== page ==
• Ike Davis ranks ninth in the National League with 19 RBIs, four behind leader Prince Fielder of Milwaukee. Davis is on pace for 123 RBIs, one shy of matching the franchise single-season record, which is shared by David Wright (2008) and Mike Piazza (1999). "He's a big reason why we're doing what we're doing," hitting coach Dave Hudgens tells Brian Costa of The Wall Street Journal. "You can get a lot of RBIs in the No. 6 spot because all your best hitters are in the middle of the order and you can get on base a lot. It's a good spot for him." Writes Costa:
Could he drive in 125 runs? His high batting average on balls in play (.403 entering Thursday) suggests he'll cool down somewhat. And if the Mets trade Jose Reyes and Carlos Beltran in July, it will hurt his chances. But for now, the Mets can dream. "That would be nice," Hudgens said. "We'd be happy about that. RBIs to me are a team stat, so it's hard to project that. If Jose Reyes gets on at a .350 clip and Jason [Bay], David [Wright], all those guys are getting on base, then he's going to get a bunch of RBIs, because he figures out ways to get hits. He takes his walks, too." If nothing else, Davis will have more than his share of chances to drive in runs. Entering Thursday, he had a team-high 25 at-bats with runners in scoring position and a team-high 42 at-bats with runners on base.
• Pelfrey had been tested for an ulcer because he got a burning sensation whenever he ate, but tests revealed he only had a blockage in is system, the right-hander said. Watch Pelfrey talk about his illness in this video. "They told me they're going to watch," Pelfrey said about being closely monitored during Friday's start. "Terry told me all he can do is go off what I tell him. I told him I'd be honest with him. I told him I was fine and I was ready to go. He said they were going to watch me. I don't see any restrictions." Read more in the Star-Ledger, Newsday and Record.
• Sandy Alderson downplays his swift roster moves with underperforming players, including dropping Blaine Boyer and Brad Emaus and demoting D.J. Carrasco."I think you have to be careful about that," Alderson tells the Daily News' Andy Martino. "I don't really see it that way. If we have been proactive, we have been proactive at the margins. ... Where we have been proactive, it has been towards trying to see what else we have. You try not to make irrevocable decisions. We lost Boyer, but it wasn't really on purpose. We didn't know it would be irrevocable until he decided not to come back."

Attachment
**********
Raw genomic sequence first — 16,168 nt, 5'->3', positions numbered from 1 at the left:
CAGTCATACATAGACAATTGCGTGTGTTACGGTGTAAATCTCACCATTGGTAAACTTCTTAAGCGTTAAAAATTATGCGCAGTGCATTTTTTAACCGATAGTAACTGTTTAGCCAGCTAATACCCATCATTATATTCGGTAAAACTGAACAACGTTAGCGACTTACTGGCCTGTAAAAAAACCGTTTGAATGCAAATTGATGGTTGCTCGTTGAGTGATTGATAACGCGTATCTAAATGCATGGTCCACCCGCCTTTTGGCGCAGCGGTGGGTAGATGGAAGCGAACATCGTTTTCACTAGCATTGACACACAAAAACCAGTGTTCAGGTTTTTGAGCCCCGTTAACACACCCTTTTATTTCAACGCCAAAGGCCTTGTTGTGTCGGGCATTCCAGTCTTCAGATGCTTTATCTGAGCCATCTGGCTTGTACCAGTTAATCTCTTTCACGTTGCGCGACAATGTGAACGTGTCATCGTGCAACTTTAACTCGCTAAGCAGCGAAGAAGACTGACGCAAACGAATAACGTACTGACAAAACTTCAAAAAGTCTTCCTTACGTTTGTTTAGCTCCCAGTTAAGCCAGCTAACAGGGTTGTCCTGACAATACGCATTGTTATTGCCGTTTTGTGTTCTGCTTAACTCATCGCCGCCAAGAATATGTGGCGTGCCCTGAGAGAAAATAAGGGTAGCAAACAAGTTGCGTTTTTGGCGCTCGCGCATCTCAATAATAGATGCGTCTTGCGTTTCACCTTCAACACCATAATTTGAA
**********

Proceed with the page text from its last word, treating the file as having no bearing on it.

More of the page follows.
• Braves pitching coach/ex-Met Roger McDowell allegedly had an incident with a fan last year as well, the Daily News reports.
• ESPN analyst John Kruk has this commentary about Pelfrey and the Mets in the Post: "The Mets are counting on a guy who would be the fifth starter in the Phillies’ rotation, if that. He has the stuff to be a No. 1 starter, but he doesn’t have the consistency. Pelfrey has to be the guy who wins games for them, otherwise they would be sunk. He is their best pitcher, so he has to perform like he is a No. 1 guy. ... Offensively, they can be as good on anyone in the division. Getting Jason Bay back adds some credibility to the middle of their lineup. [Carlos] Beltran hit a triple the other night and looks like he’s running well. Reyes keeps getting on base.”
• Thole had a three-hit game Thursday, and earlier in the series against the Nats had a career-high three RBIs. "He's not a power guy," Hudgens tells the Post's Dan Martin. "We've gotta make sure he still focuses on hitting to the left side and the middle. Sometimes, I think he's starting to come too much off the ball and that might have led to a few strikeouts."
BIRTHDAYS: Former Mets catcher Omir Santos, who hit a replay-reviewed homer off Jonathan Papelbon at Fenway Park in 2009, turns 30. ... Ed Charles, a third baseman with the Mets from 1967 to 1969, was born on this date in 1933. ... Reliever Wes Gardner, who was traded to Boston in the Bobby Ojeda deal before the '86 season, was born in 1961.